Jessica Manning had no experience with coronaviruses. The infectious disease researcher had lived and worked in Cambodia off and on since 2013, studying the mosquitoes of the Mekong Delta and how their saliva helps spread disease in humans. But in January, the country flagged its first Covid-19 patient, and the lab that delivered the diagnosis wanted to send samples from the patient and his family to Manning for further testing.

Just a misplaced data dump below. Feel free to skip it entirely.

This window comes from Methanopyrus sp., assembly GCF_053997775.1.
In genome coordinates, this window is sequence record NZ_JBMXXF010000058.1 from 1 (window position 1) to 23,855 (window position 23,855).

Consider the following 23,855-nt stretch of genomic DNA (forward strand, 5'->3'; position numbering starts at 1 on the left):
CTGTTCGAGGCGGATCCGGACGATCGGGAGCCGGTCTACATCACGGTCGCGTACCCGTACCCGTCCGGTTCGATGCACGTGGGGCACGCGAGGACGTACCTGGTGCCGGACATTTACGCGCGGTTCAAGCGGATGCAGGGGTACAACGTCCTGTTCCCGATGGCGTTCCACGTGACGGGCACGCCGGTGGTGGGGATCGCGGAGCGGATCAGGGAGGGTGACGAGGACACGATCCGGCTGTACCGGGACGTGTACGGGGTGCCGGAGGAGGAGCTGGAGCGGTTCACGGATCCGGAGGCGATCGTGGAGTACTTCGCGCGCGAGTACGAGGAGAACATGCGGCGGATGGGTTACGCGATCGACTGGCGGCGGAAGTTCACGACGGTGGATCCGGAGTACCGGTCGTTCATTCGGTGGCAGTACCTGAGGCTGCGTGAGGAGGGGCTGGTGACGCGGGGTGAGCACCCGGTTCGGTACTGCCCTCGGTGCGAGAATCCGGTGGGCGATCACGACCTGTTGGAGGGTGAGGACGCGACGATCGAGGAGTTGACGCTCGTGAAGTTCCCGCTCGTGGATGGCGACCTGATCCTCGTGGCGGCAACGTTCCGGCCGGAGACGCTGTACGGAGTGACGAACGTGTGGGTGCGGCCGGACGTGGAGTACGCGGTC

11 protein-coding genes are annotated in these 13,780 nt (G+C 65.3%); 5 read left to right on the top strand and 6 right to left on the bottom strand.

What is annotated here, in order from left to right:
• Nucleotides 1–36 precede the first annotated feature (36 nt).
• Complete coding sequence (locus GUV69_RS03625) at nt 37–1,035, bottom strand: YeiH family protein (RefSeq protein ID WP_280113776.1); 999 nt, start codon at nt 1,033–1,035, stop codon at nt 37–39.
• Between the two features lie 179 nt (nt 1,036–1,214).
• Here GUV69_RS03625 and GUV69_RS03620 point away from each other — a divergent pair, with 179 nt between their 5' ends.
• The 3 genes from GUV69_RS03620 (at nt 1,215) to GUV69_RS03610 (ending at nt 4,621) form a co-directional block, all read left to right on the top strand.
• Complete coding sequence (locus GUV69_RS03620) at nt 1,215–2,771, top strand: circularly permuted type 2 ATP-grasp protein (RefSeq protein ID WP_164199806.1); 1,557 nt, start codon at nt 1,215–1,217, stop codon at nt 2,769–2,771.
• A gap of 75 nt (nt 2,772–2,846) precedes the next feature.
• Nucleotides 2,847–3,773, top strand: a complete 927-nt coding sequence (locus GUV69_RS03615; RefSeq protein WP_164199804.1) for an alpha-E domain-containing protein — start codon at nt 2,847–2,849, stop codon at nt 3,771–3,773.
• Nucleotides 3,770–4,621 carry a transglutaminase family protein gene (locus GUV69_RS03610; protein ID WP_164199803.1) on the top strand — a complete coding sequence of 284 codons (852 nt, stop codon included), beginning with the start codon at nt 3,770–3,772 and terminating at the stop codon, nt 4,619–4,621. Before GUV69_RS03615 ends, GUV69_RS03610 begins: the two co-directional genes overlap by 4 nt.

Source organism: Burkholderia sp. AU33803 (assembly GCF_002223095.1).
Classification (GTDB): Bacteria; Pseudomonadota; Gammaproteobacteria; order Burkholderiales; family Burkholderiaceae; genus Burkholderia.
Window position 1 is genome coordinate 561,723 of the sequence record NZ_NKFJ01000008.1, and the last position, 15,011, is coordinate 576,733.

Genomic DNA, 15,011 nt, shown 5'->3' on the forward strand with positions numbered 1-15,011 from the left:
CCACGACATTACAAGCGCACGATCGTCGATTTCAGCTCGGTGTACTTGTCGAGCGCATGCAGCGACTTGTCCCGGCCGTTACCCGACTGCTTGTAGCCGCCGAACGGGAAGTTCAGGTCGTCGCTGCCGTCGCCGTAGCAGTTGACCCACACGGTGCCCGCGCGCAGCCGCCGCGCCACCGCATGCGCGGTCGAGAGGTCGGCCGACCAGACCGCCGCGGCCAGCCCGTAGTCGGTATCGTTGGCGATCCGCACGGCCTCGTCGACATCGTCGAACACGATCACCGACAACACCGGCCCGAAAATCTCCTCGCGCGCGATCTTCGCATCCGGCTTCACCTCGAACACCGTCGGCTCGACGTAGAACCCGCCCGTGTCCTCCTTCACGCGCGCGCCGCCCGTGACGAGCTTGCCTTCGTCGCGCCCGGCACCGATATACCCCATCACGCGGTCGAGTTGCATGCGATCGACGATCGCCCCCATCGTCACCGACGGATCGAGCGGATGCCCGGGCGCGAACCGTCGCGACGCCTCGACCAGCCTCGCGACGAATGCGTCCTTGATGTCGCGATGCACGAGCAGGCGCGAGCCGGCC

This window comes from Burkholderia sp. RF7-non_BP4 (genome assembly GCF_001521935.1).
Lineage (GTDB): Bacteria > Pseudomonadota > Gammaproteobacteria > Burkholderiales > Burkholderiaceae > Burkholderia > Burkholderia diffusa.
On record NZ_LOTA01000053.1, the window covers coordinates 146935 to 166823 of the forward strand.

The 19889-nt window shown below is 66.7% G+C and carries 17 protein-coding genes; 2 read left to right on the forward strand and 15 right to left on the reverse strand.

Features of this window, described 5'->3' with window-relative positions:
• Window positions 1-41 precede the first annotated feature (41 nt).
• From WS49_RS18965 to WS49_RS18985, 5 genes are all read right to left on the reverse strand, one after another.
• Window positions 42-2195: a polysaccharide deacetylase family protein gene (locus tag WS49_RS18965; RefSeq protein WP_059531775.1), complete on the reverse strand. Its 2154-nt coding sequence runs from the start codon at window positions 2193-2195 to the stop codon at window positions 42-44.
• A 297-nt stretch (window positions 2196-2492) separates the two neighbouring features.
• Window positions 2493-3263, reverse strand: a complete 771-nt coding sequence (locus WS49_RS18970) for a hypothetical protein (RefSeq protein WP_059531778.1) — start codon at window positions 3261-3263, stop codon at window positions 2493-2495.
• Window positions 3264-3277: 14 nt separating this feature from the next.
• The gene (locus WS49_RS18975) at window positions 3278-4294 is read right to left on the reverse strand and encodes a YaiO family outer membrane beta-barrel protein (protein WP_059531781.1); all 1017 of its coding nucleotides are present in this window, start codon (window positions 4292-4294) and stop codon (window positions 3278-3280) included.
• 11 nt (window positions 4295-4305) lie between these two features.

Manning works at the National Institute of Allergy and Infectious Diseases’ Laboratory of Malaria and Vector Research in Phnom Penh, which is part of a decades-old collaboration between NIAID and the Cambodian National Center for Parasitology, Entomology, and Malaria Control. In September, her team had booted up a white machine, small enough to fit in an airplane’s overhead compartment and designed to read out DNA letters one by one. For the past few months they’d been using that new sequencer to figure out which microbes, other than the dengue virus, are behind so many high fevers in Cambodia. Now, they were going to ask it to piece together the coronavirus that had just arrived on their shore. And they were going to do it with the help of something called IDSeq.